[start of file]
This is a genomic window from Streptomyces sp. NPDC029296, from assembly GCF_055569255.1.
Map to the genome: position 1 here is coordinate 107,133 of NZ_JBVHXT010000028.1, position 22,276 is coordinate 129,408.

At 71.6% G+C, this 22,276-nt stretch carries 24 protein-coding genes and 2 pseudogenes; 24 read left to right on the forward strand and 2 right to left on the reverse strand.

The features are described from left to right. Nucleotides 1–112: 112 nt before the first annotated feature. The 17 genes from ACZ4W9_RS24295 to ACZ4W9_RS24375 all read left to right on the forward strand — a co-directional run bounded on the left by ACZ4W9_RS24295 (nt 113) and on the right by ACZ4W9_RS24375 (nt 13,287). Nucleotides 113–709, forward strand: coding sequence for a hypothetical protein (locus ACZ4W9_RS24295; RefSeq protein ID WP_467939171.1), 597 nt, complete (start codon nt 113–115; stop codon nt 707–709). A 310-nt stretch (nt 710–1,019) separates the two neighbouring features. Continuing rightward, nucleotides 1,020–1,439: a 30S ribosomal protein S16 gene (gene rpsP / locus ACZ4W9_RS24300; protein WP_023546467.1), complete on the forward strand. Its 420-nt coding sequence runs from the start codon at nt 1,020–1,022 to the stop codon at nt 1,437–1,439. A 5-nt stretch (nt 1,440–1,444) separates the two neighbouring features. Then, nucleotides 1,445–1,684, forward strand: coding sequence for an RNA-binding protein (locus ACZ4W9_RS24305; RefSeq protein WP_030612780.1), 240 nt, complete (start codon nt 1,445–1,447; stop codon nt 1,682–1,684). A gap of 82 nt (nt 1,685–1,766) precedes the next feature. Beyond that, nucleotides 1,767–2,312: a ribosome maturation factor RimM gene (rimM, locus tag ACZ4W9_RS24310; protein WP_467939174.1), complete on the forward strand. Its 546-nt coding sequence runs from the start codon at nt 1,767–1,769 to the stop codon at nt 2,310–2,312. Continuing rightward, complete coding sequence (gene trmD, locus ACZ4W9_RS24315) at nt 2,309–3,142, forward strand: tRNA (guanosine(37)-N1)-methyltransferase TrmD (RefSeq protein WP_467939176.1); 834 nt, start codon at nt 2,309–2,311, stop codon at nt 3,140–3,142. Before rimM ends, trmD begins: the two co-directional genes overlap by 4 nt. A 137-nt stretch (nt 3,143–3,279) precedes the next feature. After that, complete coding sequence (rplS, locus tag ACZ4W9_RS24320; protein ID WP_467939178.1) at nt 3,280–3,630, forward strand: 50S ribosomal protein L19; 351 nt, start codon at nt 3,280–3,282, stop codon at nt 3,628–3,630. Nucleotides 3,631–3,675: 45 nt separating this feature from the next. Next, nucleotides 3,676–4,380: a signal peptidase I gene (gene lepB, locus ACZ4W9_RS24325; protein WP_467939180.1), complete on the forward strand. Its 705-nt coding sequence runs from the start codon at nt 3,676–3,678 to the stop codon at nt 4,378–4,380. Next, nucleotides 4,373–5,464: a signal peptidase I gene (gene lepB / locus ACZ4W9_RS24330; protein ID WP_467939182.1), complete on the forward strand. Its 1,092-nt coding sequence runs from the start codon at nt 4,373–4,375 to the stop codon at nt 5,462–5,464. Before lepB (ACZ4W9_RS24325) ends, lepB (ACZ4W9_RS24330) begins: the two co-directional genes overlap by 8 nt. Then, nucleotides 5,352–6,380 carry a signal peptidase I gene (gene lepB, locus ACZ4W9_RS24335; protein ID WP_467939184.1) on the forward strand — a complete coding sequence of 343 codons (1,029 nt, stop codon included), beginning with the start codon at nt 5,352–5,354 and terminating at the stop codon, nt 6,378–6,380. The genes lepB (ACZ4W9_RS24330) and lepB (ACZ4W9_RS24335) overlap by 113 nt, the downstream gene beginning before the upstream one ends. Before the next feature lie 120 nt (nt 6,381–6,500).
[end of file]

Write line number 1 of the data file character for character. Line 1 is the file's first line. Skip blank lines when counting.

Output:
This is a genomic window from Streptomyces sp. NPDC029296, from assembly GCF_055569255.1.